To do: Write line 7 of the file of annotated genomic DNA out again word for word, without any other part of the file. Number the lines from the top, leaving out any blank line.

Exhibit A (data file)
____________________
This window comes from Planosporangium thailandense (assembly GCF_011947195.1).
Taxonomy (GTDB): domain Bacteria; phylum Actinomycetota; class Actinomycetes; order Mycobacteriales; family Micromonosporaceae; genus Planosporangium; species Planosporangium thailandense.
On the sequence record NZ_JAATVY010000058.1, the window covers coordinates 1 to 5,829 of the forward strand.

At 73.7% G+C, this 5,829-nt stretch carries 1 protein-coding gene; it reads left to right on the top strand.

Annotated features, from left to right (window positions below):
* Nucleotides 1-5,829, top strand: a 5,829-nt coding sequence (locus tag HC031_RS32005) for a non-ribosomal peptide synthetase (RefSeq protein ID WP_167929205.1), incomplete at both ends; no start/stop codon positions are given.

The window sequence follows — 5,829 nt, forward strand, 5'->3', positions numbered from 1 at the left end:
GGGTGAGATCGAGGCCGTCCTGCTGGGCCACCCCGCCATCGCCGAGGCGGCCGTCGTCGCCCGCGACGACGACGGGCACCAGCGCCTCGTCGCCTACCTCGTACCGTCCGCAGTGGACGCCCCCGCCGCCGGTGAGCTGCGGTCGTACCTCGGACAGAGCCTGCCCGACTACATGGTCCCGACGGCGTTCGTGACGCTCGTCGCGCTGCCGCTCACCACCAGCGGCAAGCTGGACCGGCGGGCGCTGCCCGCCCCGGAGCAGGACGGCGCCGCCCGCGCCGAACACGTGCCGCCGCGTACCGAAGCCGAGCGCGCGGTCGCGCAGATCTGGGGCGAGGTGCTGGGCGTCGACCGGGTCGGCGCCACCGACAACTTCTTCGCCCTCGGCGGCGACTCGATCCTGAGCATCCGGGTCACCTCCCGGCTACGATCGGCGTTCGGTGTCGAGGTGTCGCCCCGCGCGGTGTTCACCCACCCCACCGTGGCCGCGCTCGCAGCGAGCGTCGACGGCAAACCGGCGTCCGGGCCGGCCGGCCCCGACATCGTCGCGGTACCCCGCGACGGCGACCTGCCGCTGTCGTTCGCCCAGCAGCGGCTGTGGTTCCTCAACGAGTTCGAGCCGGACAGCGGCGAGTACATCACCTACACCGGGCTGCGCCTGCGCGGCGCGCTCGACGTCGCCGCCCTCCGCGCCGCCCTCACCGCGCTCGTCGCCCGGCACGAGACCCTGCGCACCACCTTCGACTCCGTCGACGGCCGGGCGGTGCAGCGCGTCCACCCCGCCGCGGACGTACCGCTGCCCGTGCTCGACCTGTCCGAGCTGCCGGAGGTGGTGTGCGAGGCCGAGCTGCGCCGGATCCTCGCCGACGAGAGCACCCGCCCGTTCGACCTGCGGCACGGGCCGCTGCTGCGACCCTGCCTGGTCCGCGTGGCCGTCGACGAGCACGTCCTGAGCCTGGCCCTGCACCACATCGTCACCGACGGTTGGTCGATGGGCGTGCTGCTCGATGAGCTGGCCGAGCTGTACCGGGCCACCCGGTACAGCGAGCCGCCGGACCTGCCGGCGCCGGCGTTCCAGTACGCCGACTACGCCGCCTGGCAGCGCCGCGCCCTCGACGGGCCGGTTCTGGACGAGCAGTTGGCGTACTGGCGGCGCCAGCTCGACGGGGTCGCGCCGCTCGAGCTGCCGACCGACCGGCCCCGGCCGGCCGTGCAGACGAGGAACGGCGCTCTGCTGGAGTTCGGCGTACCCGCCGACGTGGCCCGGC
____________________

The window sequence follows — 5,829 nt, forward strand, 5'->3', positions numbered from 1 at the left end: